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Donggala Could Become Important Indonesian Port For Yellowfin

 

Fishermen unload fish to a small dinghy to be brought ashore at the Donggala fishery port in Central Sulawesi
Donggala regency, located some 35 kilometers from the Central Sulawesi provincial capital of Palu, is one of the biggest sea fish producers in the province. One of its primary commodities is yellowfin tuna.

For local fishermen, catching tuna means good money. The fish is much sought after in the Japanese and US markets and major cities across the globe, including Jakarta.

Two tuna species dominate the waters around Central Sulawesi, including Tomini Bay. They are the yellow-fin (Thunnus albacares), locally called madidihang, and big-eye tuna (Thunnus obesus).

Central Sulawesi Maritime Affairs and Fishery Agency head Hasanuddin Atjo said the yellow-fin and big-eye tuna were mostly found in three clusters — Makassar Strait; Sulawesi Sea, especially the waters off Buol, Tolitoli and the border between Donggala and Tolitoli, Tomini Bay, especially in Banggai, Tojo Una-Una and Parigi Moutong, bordering Gorontalo province; and Tolo Bay, especially Banggai Islands and Morowali, bordering Maluku province.

It is not surprising that Donggala fishermen seek tuna as far as Tomini Bay. However, Central Sulawesi lacks adequate cold storage facilities, so the fish must be sent to Gorontalo and Makassar by sea or overland, or Bali and Jakarta by air through Mutiara Airport in Palu and Syamsuddin Amir Airport in Luwuk, Banggai regency.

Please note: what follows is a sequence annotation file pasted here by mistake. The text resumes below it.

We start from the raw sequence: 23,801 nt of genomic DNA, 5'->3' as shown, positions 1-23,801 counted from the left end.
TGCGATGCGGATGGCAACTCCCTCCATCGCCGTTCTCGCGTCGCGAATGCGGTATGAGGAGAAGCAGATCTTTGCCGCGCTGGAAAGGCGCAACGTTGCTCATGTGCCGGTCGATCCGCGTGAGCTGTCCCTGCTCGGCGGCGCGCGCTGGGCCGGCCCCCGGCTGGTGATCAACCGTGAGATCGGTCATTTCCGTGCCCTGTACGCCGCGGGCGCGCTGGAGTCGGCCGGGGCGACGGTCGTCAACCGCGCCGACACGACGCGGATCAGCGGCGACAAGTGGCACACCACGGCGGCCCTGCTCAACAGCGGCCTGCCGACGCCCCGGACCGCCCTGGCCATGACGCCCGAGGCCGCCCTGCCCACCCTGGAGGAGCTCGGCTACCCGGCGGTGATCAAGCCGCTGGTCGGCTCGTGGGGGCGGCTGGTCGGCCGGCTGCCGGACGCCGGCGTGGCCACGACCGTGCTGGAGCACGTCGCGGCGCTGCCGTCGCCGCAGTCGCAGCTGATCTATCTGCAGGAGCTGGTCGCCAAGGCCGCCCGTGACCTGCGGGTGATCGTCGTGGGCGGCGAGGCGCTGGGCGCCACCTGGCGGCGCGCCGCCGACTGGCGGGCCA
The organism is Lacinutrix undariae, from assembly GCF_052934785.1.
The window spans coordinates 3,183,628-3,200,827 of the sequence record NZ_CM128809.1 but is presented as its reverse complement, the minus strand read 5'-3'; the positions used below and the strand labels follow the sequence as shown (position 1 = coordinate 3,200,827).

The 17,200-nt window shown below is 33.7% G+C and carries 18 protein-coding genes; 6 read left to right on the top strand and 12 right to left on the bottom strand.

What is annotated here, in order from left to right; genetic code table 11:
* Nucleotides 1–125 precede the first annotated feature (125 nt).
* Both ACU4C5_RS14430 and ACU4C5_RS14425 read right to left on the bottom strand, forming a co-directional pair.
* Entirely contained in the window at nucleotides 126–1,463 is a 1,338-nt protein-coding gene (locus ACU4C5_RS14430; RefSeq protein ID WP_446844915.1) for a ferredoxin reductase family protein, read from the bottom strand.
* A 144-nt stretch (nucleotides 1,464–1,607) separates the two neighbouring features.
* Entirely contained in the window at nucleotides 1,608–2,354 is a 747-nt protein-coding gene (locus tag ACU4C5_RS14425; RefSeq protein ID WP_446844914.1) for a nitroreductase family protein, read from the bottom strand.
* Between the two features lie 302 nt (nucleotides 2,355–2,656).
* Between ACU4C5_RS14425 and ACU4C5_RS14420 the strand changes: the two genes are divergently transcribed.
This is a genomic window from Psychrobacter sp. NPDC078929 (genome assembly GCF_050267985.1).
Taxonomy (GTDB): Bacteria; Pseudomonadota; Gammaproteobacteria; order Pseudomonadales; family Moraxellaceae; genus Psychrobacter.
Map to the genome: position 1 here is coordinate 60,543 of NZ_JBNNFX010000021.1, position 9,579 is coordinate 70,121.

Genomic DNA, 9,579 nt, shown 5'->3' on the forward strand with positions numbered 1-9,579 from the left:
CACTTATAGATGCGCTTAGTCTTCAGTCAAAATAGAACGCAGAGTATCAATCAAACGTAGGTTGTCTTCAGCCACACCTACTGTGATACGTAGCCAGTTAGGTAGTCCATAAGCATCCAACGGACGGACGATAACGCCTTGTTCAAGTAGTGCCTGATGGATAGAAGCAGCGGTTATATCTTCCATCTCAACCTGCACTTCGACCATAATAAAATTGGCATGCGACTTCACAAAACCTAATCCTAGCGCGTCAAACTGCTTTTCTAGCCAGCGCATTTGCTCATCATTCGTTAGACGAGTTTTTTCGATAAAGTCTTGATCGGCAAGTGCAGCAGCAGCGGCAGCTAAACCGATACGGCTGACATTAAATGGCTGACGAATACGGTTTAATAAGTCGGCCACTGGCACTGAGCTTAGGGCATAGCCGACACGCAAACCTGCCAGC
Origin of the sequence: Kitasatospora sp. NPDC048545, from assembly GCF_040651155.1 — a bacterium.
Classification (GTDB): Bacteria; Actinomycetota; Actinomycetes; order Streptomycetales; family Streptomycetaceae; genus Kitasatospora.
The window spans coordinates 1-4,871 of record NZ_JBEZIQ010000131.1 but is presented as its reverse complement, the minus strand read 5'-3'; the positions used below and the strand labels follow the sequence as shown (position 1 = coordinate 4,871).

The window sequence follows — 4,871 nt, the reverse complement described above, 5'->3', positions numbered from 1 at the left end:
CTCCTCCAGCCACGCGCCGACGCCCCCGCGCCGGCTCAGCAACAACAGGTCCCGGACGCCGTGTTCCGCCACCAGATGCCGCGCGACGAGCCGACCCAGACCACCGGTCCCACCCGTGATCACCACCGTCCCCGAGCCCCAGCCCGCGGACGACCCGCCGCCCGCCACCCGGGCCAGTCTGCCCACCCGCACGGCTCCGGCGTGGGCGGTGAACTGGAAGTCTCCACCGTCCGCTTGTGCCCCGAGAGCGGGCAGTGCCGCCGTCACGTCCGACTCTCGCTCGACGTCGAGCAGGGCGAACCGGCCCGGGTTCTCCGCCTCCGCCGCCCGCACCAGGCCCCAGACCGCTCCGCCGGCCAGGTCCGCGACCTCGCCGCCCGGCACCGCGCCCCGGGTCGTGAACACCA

The fish is usually landed at the Donggala fishery port (PPI). So far this year, the volume of fish caught stands at only around 350 tons, at a value of some Rp 14 billion (USD 1.43 million), however this volume could be raised several fold.

Hasanuddin said only between 30 and 40 percent of tuna caught in the Makassar Strait and Sulawesi Sea in Central Sulawesi was landed at Donggala PPI.

“The rest is landed in Gorontalo and several other places along the coast of Central Sulawesi which are not recorded,” Hasanuddin told The Jakarta Post in Palu.

Larger amounts of tuna caught in Tomini and Tolo bays are landed in Gorontalo, Bitung (North Sulawesi) and Makassar (South Sulawesi).

Fishermen from Central Sulawesi prefer selling their tuna in Gorontalo and Bitung due to the higher prices of between USD 7 and USD 8 per kilogram, while it might only fetch USD 4 per kg in Donggala.

In Donggala, the potential catch of fish from the Sulawesi Sea and Palu Bay could be up to 165,000 tons annually.

The fishery supports 808 households which still use traditional jukung boats while 82 households use modern fishing boats with inboard engines.

Amir Ceppi, 50, a fisherman in Donggala, said the fishermen usually set out to sea for up to three days to catch yellowfin tuna and cakalang (skipjack tuna).

He said that he and his shipmates could fill 70 50-kilogram baskets in each trip. “The smaller fish is sold at between Rp 600,000 and Rp 750,000 per basket. But when there is plenty of fish, the catch is usually sold at between Rp 350,000 and Rp 450,000 per basket,” Amir told the Post in Donggala.

He added that each fishing boat could catch up to Rp 8.6 billion worth of tuna and Rp 4.6 billion of other fish per year. They must deduct operational costs from this revenue as well as share the profits with the boat owners.

Tuna fishing differs from other types sea fishing that are all-year-round. The tuna season is at the end of the year with smaller catches at the start of the year.